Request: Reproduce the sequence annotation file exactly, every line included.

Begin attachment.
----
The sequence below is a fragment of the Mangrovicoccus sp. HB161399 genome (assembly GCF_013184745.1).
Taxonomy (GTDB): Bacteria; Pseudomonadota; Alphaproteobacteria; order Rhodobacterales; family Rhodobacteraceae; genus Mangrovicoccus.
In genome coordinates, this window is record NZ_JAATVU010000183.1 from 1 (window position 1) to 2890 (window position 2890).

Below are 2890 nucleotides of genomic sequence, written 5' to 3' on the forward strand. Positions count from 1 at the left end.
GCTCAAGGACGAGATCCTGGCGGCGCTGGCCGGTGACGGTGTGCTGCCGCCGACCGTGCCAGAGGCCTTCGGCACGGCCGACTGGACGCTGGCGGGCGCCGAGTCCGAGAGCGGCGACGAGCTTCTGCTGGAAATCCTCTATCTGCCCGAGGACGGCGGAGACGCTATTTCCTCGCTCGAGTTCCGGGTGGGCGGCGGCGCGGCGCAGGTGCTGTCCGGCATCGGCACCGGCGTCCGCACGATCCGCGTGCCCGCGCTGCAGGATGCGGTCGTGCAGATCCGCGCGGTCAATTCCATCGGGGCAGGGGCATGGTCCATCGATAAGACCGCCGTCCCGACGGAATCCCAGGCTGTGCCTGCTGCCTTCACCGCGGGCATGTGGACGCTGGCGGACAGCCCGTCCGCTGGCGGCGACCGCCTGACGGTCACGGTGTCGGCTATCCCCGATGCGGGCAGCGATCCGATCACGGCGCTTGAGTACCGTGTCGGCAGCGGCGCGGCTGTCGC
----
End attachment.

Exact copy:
The sequence below is a fragment of the Mangrovicoccus sp. HB161399 genome (assembly GCF_013184745.1).
Taxonomy (GTDB): Bacteria; Pseudomonadota; Alphaproteobacteria; order Rhodobacterales; family Rhodobacteraceae; genus Mangrovicoccus.
In genome coordinates, this window is record NZ_JAATVU010000183.1 from 1 (window position 1) to 2890 (window position 2890).

Below are 2890 nucleotides of genomic sequence, written 5' to 3' on the forward strand. Positions count from 1 at the left end.
GCTCAAGGACGAGATCCTGGCGGCGCTGGCCGGTGACGGTGTGCTGCCGCCGACCGTGCCAGAGGCCTTCGGCACGGCCGACTGGACGCTGGCGGGCGCCGAGTCCGAGAGCGGCGACGAGCTTCTGCTGGAAATCCTCTATCTGCCCGAGGACGGCGGAGACGCTATTTCCTCGCTCGAGTTCCGGGTGGGCGGCGGCGCGGCGCAGGTGCTGTCCGGCATCGGCACCGGCGTCCGCACGATCCGCGTGCCCGCGCTGCAGGATGCGGTCGTGCAGATCCGCGCGGTCAATTCCATCGGGGCAGGGGCATGGTCCATCGATAAGACCGCCGTCCCGACGGAATCCCAGGCTGTGCCTGCTGCCTTCACCGCGGGCATGTGGACGCTGGCGGACAGCCCGTCCGCTGGCGGCGACCGCCTGACGGTCACGGTGTCGGCTATCCCCGATGCGGGCAGCGATCCGATCACGGCGCTTGAGTACCGTGTCGGCAGCGGCGCGGCTGTCGC